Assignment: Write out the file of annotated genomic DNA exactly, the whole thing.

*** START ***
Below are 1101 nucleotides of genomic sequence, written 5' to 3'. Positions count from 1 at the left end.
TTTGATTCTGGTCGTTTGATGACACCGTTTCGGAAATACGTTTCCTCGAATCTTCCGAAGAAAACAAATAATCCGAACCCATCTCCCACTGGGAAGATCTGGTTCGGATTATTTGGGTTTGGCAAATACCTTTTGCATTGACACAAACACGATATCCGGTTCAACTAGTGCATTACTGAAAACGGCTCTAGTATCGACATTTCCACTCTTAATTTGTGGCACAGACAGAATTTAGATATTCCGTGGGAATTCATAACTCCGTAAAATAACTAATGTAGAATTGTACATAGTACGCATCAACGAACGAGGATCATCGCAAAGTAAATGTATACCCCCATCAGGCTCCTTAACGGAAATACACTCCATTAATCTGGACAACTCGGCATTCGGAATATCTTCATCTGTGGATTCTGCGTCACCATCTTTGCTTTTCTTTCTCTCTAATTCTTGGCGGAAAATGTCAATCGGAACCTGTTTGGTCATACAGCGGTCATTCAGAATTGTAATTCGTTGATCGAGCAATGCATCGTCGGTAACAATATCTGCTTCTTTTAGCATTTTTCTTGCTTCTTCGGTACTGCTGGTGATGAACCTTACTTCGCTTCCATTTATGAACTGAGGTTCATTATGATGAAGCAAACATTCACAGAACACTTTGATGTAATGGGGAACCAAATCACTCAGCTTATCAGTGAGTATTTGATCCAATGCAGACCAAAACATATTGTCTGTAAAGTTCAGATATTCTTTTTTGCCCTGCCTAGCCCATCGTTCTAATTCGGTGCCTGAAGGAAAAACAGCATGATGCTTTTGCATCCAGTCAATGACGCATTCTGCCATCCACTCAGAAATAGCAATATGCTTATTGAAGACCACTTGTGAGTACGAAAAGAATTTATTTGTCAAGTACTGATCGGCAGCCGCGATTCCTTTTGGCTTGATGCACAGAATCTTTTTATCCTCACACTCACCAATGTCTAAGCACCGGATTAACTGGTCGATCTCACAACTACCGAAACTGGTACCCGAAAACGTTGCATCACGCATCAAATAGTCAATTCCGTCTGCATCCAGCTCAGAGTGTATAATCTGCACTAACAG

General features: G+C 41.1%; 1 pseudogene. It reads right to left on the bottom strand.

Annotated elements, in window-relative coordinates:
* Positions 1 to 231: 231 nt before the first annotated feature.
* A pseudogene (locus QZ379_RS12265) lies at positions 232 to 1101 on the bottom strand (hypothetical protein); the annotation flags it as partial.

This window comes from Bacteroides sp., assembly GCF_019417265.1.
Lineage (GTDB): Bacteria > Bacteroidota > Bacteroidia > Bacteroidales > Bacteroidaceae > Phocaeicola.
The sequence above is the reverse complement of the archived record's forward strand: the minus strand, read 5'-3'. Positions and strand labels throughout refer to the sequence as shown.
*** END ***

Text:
Below are 1101 nucleotides of genomic sequence, written 5' to 3'. Positions count from 1 at the left end.
TTTGATTCTGGTCGTTTGATGACACCGTTTCGGAAATACGTTTCCTCGAATCTTCCGAAGAAAACAAATAATCCGAACCCATCTCCCACTGGGAAGATCTGGTTCGGATTATTTGGGTTTGGCAAATACCTTTTGCATTGACACAAACACGATATCCGGTTCAACTAGTGCATTACTGAAAACGGCTCTAGTATCGACATTTCCACTCTTAATTTGTGGCACAGACAGAATTTAGATATTCCGTGGGAATTCATAACTCCGTAAAATAACTAATGTAGAATTGTACATAGTACGCATCAACGAACGAGGATCATCGCAAAGTAAATGTATACCCCCATCAGGCTCCTTAACGGAAATACACTCCATTAATCTGGACAACTCGGCATTCGGAATATCTTCATCTGTGGATTCTGCGTCACCATCTTTGCTTTTCTTTCTCTCTAATTCTTGGCGGAAAATGTCAATCGGAACCTGTTTGGTCATACAGCGGTCATTCAGAATTGTAATTCGTTGATCGAGCAATGCATCGTCGGTAACAATATCTGCTTCTTTTAGCATTTTTCTTGCTTCTTCGGTACTGCTGGTGATGAACCTTACTTCGCTTCCATTTATGAACTGAGGTTCATTATGATGAAGCAAACATTCACAGAACACTTTGATGTAATGGGGAACCAAATCACTCAGCTTATCAGTGAGTATTTGATCCAATGCAGACCAAAACATATTGTCTGTAAAGTTCAGATATTCTTTTTTGCCCTGCCTAGCCCATCGTTCTAATTCGGTGCCTGAAGGAAAAACAGCATGATGCTTTTGCATCCAGTCAATGACGCATTCTGCCATCCACTCAGAAATAGCAATATGCTTATTGAAGACCACTTGTGAGTACGAAAAGAATTTATTTGTCAAGTACTGATCGGCAGCCGCGATTCCTTTTGGCTTGATGCACAGAATCTTTTTATCCTCACACTCACCAATGTCTAAGCACCGGATTAACTGGTCGATCTCACAACTACCGAAACTGGTACCCGAAAACGTTGCATCACGCATCAAATAGTCAATTCCGTCTGCATCCAGCTCAGAGTGTATAATCTGCACTAACAG

General features: G+C 41.1%; 1 pseudogene. It reads right to left on the bottom strand.

Annotated elements, in window-relative coordinates:
* Positions 1 to 231: 231 nt before the first annotated feature.
* A pseudogene (locus QZ379_RS12265) lies at positions 232 to 1101 on the bottom strand (hypothetical protein); the annotation flags it as partial.

This window comes from Bacteroides sp., assembly GCF_019417265.1.
Lineage (GTDB): Bacteria > Bacteroidota > Bacteroidia > Bacteroidales > Bacteroidaceae > Phocaeicola.
The sequence above is the reverse complement of the archived record's forward strand: the minus strand, read 5'-3'. Positions and strand labels throughout refer to the sequence as shown.